Yakubu Mu'azu

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Yakubu Mu'azu
Administrator of Sokoto State
In office
9 December 1993 – 22 Aug 1996
Preceded by Yahaya Abdulkarim
Succeeded by Rasheed Raji

Colonel (later Brigadier General) Yakubu Mu'azu was Administrator of Sokoto State, Nigeria from 9 December 1993 to 22 August 1996.[1]

Military career[edit]

After he joined the army, Yakubu Mu'azu attended the Nigerian Defense Academy and later the Young Officers' course in Jaji. Lieutenant Yakubu Muazu was appointed Military Assistant (MA) to General Sani Abacha.[2] By September 1993, he was still Abacha's MA but had been promoted to Colonel.[3]

In December of that year, Abacha appointed him Administrator of Sokoto State.[1] As the administrator of Sokoto State, on orders from Abacha, he deposed Alhaji Ibrahim Dasuki as Sultan of Sokoto on 20 April 1996 and replaced him with Muhamadu Maccido.[4] In May 1996, Yakubu Mu'azu set up a panel to investigate the finances of the Sokoto State's council of chiefs, which had been chaired by Sultan Ibrahim Dasuki. He said this was normal procedure with a change of office and was not part of a witch hunt.[5]

After his tenure as governor of Sokoto State ended in August 1996, Yakubu Mu'azu was appointed commander of the Brigade of Guards. In December 1996, Godwin Agbroko, editor of the weekly magazine The Week, was arrested by three men who said that they were security agents. The arrest may have been connected to an article in the December 16–23 edition of The Week that discussed a dispute between Mu'azu and Army Chief of Staff Ishaya Bamaiyi.[6] Shortly after the restoration of democracy in May 1999, the government forced all armed forces officers who had served in military governments for six or more months to retire. Mu'azu was among those affected.[7]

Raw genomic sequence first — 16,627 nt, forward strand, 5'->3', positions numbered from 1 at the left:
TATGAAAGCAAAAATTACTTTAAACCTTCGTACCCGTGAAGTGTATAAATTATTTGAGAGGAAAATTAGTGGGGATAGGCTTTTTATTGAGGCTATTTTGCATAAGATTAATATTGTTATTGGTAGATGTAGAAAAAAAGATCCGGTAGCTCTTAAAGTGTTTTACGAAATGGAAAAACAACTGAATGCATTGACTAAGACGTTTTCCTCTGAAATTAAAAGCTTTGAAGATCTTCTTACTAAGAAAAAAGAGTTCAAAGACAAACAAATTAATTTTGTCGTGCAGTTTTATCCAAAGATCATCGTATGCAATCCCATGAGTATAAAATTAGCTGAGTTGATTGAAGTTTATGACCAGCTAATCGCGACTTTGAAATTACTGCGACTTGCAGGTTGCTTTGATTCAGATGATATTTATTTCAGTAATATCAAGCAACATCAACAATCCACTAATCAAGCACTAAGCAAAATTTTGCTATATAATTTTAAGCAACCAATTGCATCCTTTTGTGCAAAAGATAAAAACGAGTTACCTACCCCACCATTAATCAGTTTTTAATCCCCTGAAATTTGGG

Later events[edit]

He was one of a group of former military administrators who formed the United Nigeria Development Forum (UNDF), a political pressure group, in April 2001.[4]

In February 2007, a group of soldiers and civilians invaded and trashed the house of a Lagos banker, Dr Adeyinka Adedji. They said they had been sent by General Yakubu Mu'azu (rtd). The house had previously been the property of Mu'azu.[8]

In June 2008, Mu'azu was chairman of a committee investigating a fire that gutted the Department of Planning, Research and Statistics of the Bauchi State Ministry of Health in April 2008. In his report, he said that the fire was pure sabotage.[9] In April 2009, Mu'azu was appointed chair of a commission of inquiry into the February 2009 civil disturbances in the Bauchi metropolis.[10]

References[edit]

  1. ^ a b "Nigerian States". WorldStatesmen. Retrieved 2010-01-10. 
  2. ^ KENNY ASHAKA (December 4, 2006). "The Jokolo interview: Abacha deposed Dasuki over Swiss money". OnlineNigeria. Retrieved 2010-01-10. 
  3. ^ Abubakar Umar (March 31, 2004). "'My arrest, detention and retirement'". The Guardian. Retrieved 2010-01-10. 
  4. ^ a b Kola Ologbondiyan and Agaju Maduba (2001-04-29). "The Return of Abacha Boys". ThisDay. Retrieved 2010-01-10. 
  5. ^ "NIGERIA / SULTAN". Voice of America. 10 May 1996. Retrieved 2010-01-10. 
  6. ^ "Godwin Agbroko, The Week, IMPRISONED". UN High Commission for Refugees. December 18. Retrieved 2010-01-10.  Check date values in: |date= (help)
  7. ^ Max Siollun (April 11, 2008). "Can a Military Coup Ever Succeed Again in Nigeria?". Retrieved 2010-01-10. 
  8. ^ JOSSY IDAM (March 24, 2007). "One plot, 2 C of O ...So who owns the land?". Daily Sun. Retrieved 2010-01-10. 
  9. ^ Patience Ogbodo (30 June 2008). "Bauchi Elders Want Exploration Resumed in North-East". Vanguard. Retrieved 2010-01-10. 
  10. ^ "Headlines". Leadership Nigeria. Retrieved 2010-01-10.